Differences in "significance" between non-parametric tests (no assumptions about underlying distributions of variables, typically just based on relative ranks) and parametric tests (with assumptions about distributions, for example that they follow a normal distribution) are frequently found in other types of statistical analyses, with non-parametric tests typically having less power (if the assumptions of the parametric test hold). Here, K-M/log-rank tests are non-parametric (just looking at which events occur first), while the Cox model is semi-parametric (unspecified baseline hazard, but hazard ratios among groups assumed to be strictly proportional). My guess is that you are on the borderline of having enough events in your data sets to document a relation of survival to CNV.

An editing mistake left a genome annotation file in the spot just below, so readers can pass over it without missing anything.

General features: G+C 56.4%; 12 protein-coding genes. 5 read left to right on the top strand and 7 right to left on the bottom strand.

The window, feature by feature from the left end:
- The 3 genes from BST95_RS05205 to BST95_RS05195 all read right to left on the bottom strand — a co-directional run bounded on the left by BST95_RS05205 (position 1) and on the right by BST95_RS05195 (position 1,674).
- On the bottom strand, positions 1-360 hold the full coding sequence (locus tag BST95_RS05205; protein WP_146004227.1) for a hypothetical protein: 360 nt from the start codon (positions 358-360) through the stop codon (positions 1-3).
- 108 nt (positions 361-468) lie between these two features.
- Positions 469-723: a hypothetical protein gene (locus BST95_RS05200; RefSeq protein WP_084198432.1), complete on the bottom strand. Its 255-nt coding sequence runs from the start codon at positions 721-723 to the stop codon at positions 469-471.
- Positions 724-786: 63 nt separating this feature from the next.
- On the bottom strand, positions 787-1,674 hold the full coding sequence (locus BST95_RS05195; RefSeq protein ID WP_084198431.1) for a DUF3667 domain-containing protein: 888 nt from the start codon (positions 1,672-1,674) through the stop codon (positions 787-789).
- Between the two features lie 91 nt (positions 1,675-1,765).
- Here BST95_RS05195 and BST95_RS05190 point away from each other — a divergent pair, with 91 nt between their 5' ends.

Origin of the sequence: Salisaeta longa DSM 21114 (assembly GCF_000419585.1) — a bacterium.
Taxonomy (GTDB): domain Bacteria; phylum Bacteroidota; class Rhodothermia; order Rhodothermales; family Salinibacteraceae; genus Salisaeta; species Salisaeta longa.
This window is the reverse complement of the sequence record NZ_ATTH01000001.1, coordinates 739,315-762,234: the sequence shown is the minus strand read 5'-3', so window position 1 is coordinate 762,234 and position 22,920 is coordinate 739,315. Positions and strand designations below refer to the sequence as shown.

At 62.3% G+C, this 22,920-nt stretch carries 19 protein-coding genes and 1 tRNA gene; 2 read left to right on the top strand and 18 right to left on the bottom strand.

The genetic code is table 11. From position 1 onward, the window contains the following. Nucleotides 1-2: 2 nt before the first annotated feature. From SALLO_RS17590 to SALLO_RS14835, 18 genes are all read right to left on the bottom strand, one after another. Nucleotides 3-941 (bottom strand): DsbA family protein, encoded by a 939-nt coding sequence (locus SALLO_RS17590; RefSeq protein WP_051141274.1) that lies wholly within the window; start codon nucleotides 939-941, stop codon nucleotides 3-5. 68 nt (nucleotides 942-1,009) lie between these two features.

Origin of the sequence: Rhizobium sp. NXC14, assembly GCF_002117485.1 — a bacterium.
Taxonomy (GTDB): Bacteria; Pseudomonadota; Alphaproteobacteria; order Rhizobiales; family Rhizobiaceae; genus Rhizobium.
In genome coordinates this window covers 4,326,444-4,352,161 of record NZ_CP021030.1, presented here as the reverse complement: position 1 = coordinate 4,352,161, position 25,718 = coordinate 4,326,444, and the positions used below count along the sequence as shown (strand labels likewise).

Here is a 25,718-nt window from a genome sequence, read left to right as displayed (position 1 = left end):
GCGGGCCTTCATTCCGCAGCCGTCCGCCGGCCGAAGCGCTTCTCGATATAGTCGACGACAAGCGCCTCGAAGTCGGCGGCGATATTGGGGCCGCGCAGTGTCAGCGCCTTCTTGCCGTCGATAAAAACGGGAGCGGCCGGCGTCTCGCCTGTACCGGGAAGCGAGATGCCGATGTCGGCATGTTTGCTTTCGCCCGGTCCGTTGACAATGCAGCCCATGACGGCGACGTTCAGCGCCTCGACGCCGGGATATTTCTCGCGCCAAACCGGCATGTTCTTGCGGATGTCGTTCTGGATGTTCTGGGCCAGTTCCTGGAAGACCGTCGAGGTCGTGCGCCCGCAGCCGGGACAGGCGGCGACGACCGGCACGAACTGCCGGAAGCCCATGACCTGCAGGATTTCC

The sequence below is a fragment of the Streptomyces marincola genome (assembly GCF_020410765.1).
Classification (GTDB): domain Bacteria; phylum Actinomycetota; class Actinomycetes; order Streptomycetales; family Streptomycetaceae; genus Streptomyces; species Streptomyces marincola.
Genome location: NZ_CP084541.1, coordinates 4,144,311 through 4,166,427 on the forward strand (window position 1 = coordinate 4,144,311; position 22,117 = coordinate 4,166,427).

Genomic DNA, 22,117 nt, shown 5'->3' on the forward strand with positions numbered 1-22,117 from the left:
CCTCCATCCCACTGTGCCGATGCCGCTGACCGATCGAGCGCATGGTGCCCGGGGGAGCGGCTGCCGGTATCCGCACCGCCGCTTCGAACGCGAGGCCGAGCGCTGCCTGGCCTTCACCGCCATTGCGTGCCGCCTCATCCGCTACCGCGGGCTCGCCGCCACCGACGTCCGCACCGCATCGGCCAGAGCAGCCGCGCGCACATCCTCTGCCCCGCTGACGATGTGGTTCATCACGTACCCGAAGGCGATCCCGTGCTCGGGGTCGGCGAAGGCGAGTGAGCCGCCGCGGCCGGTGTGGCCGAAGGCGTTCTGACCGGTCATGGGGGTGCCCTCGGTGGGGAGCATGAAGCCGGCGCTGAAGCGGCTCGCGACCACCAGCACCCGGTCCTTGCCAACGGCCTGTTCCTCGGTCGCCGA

Look at the shapes of the K-M curves to see what's going on, and do appropriate tests that the Cox proportional-hazards assumption is being met.
Which to "trust" depends on the use you intend to make of your analyses. If you are simply doing these analyses to determine whether to follow-up with an independent study, use your scientific judgment along with the hints these results provide. If you are intending to publish these results, you should probably trust neither on its own without further analyses. Studies such as this are notorious for finding "significant" results that are very dependent on the peculiarities of a particular data set. This site has many pages on how to overcome these limitations with techniques like cross-validation and bootstrapping; this page and its "Related" pages are good places to start.